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What Does ESG Really Mean?

14 December 2022

Definitions and understandings of what we mean when we refer to Environmental, Social and Governance (ESG) matters have been contested in public debate over a number of years.

In recent times, however, considerable progress has been made globally not only in terms of shared understandings but also in building clear, consistent, and reportable criteria for measurement across all dimensions of ESG.

As part of engaging with Africa’s financial journalists around these awards, we provide below the latest understandings of what ESG is and what it encompasses.

The intention is to provide assistance and guidance in understanding the news stories that can be submitted for the two ESG award categories of Business and the Environment and Business and Society.

Developing a shared understanding of ESG and what it means

ESG (which stands for environmental, social, and governance) can be seen as a risk management and opportunity framework for evaluating companies and how they integrate and behave when they interact with these principles. The ESG pillars are used by companies developing and framing business strategies and reporting on performance beyond financial measures.

ESG factors are part of an assessment process applied to non-financial factors, investment decisions and company analysis in identifying material risks and growth opportunities. ESG measures the sustainability and societal impact of a company, and ESG criteria help better determine the company's sustainability financial performance in future, often aligned to identified United Nations Sustainability Development Goals (UN SDGs).

There is now a greater requirement to understand the risks or opportunities a company faces from ESG issues and being able to measure and report on these. The key aspects that drive ESG factors are set out below.

Key aspects that drive ESG assessment

Environmental: Climate change and the move toward net-zero greenhouse gas (GHG) emissions by 2050 currently dominate the agenda, including a company’s use of energy, waste management, pollution measures, and natural resource conservation.

Social: This aspect refers to how a company manages relationships with its stakeholders, including employees, suppliers, customers and the communities where it operates to deliver tangible benefits and demonstrable impact in particular identified areas.

Governance: These criteria incorporate how a company’s leadership operates in relation to policies on audits, diversity, executive pay, illegal practices, diversity and inclusion, internal controls, and shareholder rights, and its willingness to engage in the sustainability reporting process to measure progress.

Underlying themes that produce critical ESG risks

When considering ESG approaches, it’s essential to recognise which underlying themes produce critical risk factors within ESG investing. Below are the key risk factors that are prominent.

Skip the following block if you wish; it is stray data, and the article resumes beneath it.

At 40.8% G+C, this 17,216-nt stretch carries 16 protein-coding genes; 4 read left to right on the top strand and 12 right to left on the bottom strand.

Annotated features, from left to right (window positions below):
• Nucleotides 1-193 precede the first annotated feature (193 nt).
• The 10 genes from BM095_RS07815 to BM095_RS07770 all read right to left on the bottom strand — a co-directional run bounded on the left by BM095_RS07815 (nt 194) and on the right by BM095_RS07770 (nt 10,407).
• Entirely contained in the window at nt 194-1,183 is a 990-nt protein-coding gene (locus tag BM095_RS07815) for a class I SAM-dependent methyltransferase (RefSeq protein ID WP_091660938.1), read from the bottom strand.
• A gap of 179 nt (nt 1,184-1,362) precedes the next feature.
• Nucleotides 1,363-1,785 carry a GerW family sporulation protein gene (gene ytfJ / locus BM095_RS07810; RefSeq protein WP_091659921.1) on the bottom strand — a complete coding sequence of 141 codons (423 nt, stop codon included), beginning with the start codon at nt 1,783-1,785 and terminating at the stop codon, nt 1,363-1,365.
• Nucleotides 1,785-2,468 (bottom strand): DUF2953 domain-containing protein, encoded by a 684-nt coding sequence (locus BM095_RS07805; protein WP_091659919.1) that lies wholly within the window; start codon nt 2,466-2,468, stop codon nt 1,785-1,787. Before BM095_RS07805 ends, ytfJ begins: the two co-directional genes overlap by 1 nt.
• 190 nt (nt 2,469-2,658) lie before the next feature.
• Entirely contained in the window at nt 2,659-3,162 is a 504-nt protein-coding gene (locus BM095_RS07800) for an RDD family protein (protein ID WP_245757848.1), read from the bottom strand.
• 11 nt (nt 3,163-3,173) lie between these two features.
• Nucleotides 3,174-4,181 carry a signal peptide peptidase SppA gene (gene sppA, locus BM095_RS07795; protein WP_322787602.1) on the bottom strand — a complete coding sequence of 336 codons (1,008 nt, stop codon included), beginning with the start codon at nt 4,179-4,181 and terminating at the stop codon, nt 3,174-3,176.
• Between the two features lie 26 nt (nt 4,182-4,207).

Climate change: Investors care about climate change and are looking for greater disclosure on how it will affect companies.

Biodiversity: Long-term biodiversity loss is becoming critical to the environmental agenda. It may seriously impact both people and the economy as biodiversity loss and climate change are accelerating the scale of the planetary crisis.

Social inequalities: The pandemic intensified social and gender inequalities and there is additional pressure on companies to take greater accountability for the welfare of the workforce and the society at large in their complex supply chains.

Supply chain management: The need for greater transparency in global supply chains was exacerbated by the COVID-19 pandemic. Companies need to provide greater visibility into their supply chains in terms of labour practices, health and safety, and human rights.

Digital ethics and inclusion: Digital ethics refers to data privacy, cybersecurity, online welfare, ethical design of artificial intelligence, and related issues. Digital inclusion refers to access to digital technologies and the associated benefits.

Corporate issuers: Providers of capital and debt are observing green and sustainable bond developments as volumes and liquidity grow. ESG isn’t just a stock-based investment; fixed income will grow in importance, with ESG ratings intermingling with credit ratings.

Standardisation: There is a range of different sustainability reporting frameworks and standards. Standard-setters, such as the Global Reporting Initiative (GRI) and the Sustainability Accounting Standards Board (SASB), are driving better alignment of sustainability reporting frameworks.

The extent to which business aligns itself to measurement standards and reports transparently on its compliance are topics of relevance to a company’s stakeholders.


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